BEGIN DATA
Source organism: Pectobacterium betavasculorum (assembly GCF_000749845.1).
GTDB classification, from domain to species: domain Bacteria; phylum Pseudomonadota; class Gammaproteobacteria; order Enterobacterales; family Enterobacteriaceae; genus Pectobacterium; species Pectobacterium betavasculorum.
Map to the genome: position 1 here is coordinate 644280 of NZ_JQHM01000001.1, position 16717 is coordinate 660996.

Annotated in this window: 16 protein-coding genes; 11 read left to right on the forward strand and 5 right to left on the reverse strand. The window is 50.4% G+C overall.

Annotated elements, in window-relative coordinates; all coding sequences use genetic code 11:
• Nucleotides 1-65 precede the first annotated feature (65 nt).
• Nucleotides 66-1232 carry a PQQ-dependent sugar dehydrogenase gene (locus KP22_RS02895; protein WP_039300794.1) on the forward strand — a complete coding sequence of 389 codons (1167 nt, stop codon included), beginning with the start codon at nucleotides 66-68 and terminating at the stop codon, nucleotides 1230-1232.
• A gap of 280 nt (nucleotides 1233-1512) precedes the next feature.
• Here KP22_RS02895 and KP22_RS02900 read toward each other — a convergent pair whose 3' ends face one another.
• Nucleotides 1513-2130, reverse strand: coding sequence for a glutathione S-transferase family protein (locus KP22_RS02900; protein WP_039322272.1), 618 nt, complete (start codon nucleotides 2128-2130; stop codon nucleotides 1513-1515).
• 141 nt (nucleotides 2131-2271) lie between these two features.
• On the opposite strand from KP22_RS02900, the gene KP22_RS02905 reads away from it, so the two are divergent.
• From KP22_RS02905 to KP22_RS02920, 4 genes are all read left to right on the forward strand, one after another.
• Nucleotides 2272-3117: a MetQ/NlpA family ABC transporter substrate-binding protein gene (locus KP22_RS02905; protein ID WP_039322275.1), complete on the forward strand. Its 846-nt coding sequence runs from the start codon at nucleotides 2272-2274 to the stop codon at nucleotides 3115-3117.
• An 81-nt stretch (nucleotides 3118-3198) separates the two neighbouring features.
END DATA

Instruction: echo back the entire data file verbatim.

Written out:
Source organism: Pectobacterium betavasculorum (assembly GCF_000749845.1).
GTDB classification, from domain to species: domain Bacteria; phylum Pseudomonadota; class Gammaproteobacteria; order Enterobacterales; family Enterobacteriaceae; genus Pectobacterium; species Pectobacterium betavasculorum.
Map to the genome: position 1 here is coordinate 644280 of NZ_JQHM01000001.1, position 16717 is coordinate 660996.

Annotated in this window: 16 protein-coding genes; 11 read left to right on the forward strand and 5 right to left on the reverse strand. The window is 50.4% G+C overall.

Annotated elements, in window-relative coordinates; all coding sequences use genetic code 11:
• Nucleotides 1-65 precede the first annotated feature (65 nt).
• Nucleotides 66-1232 carry a PQQ-dependent sugar dehydrogenase gene (locus KP22_RS02895; protein WP_039300794.1) on the forward strand — a complete coding sequence of 389 codons (1167 nt, stop codon included), beginning with the start codon at nucleotides 66-68 and terminating at the stop codon, nucleotides 1230-1232.
• A gap of 280 nt (nucleotides 1233-1512) precedes the next feature.
• Here KP22_RS02895 and KP22_RS02900 read toward each other — a convergent pair whose 3' ends face one another.
• Nucleotides 1513-2130, reverse strand: coding sequence for a glutathione S-transferase family protein (locus KP22_RS02900; protein WP_039322272.1), 618 nt, complete (start codon nucleotides 2128-2130; stop codon nucleotides 1513-1515).
• 141 nt (nucleotides 2131-2271) lie between these two features.
• On the opposite strand from KP22_RS02900, the gene KP22_RS02905 reads away from it, so the two are divergent.
• From KP22_RS02905 to KP22_RS02920, 4 genes are all read left to right on the forward strand, one after another.
• Nucleotides 2272-3117: a MetQ/NlpA family ABC transporter substrate-binding protein gene (locus KP22_RS02905; protein ID WP_039322275.1), complete on the forward strand. Its 846-nt coding sequence runs from the start codon at nucleotides 2272-2274 to the stop codon at nucleotides 3115-3117.
• An 81-nt stretch (nucleotides 3118-3198) separates the two neighbouring features.